Other Philippine Christian churches to mark 'Red Wednesday'

Filipino Christians also experience persecution, especially in the south of the country
Other Philippine Christian churches to mark 'Red Wednesday'

Father Teresito Soganub, who was abducted by Islamic State-inspired fighters in Marawi in 2017, leads Catholics in paying tribute to Christian martyrs in Manila's observance of Red Wednesday in 2018. (Photo by Angie de Silva)

Several Christian denominations in the Philippines have pledged their support for the Catholic observance of "Red Wednesday" next week.

It is the first time that non-Catholics have agreed to join the activity spearheaded by the group Aid to the Church in Need (ACN), said Jonathan Luciano, the group’s Philippine director.

Red Wednesday is a campaign initiated by ACN, a global Catholic group under the pope that supports persecuted Christian communities.

"It's not only Catholics being martyred. There are other Christians martyred and they are evangelicals, Orthodox and Protestants," said Luciano during a media briefing in Manila on Nov. 20.

"We will pray ecumenically and ask the Lord to help us and give us strength in the face of persecution."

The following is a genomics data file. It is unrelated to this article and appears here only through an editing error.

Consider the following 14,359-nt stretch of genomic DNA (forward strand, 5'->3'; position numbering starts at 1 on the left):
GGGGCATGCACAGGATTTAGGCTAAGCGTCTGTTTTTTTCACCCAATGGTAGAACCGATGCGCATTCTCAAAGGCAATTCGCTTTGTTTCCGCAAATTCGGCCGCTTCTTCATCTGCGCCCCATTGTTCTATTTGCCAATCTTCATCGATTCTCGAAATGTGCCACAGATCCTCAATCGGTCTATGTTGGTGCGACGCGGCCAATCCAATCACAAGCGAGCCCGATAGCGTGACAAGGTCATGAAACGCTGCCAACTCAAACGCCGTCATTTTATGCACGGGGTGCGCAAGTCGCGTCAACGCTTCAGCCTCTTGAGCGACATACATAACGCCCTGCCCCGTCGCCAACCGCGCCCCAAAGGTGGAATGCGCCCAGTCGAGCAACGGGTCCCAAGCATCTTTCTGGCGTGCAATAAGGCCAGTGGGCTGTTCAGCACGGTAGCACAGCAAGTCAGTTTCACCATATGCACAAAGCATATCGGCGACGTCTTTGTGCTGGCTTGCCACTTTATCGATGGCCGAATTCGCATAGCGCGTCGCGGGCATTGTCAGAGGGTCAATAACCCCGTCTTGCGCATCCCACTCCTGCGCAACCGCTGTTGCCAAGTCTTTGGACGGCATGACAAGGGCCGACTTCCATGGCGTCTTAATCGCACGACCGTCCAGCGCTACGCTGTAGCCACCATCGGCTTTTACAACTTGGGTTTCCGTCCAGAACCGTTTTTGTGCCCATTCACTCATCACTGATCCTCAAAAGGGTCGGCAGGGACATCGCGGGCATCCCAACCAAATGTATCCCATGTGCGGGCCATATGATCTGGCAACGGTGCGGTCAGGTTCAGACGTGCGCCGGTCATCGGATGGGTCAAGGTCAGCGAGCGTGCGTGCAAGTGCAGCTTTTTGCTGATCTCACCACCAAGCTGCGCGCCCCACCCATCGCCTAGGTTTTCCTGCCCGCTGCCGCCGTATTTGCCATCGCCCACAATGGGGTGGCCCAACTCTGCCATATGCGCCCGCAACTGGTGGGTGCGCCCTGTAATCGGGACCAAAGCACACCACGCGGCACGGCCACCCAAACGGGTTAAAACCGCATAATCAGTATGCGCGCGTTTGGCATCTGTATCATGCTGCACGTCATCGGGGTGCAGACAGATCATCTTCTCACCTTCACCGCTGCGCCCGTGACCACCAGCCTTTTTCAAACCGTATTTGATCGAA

Red Wednesday on Nov. 27 will also signal the start of the Year of Ecumenism and Interreligious Dialogue in the Philippines.

Among those who have declared their intention to attend the event are leaders and members of the United Church of Christ in the Philippines, Iglesia Filipina Independiente and the National Council of Churches in the Philippines.

Luciano said Christianity remains the most persecuted religion in the world, with about 300 million Christians persecuted in 2018.

"They don't have the freedom to practice their faith," he said, adding that Filipinos are “fortunate because we are a majority Christian nation."

"We are free to practice our faith without fear of being killed or threatened," said Luciano. "That's why Red Wednesday is a call for us to be in solidarity with Christians not as fortunate as us." 

Some Filipino Christians, however, also experience persecution, especially in the southern part of the Philippines. In some areas, Christians are not allowed to hold religious processions or early-morning Christmas Masses.

"Sadly not all Filipinos are aware of this," said Luciano. "Let Red Wednesday be the start for Filipinos to lend their voices to the global call to uphold religious freedom and advocate for interfaith harmony." 

More than 2,000 parishes across the Philippines intend to take part in this year's observance to show solidarity in the campaign against religious persecution.

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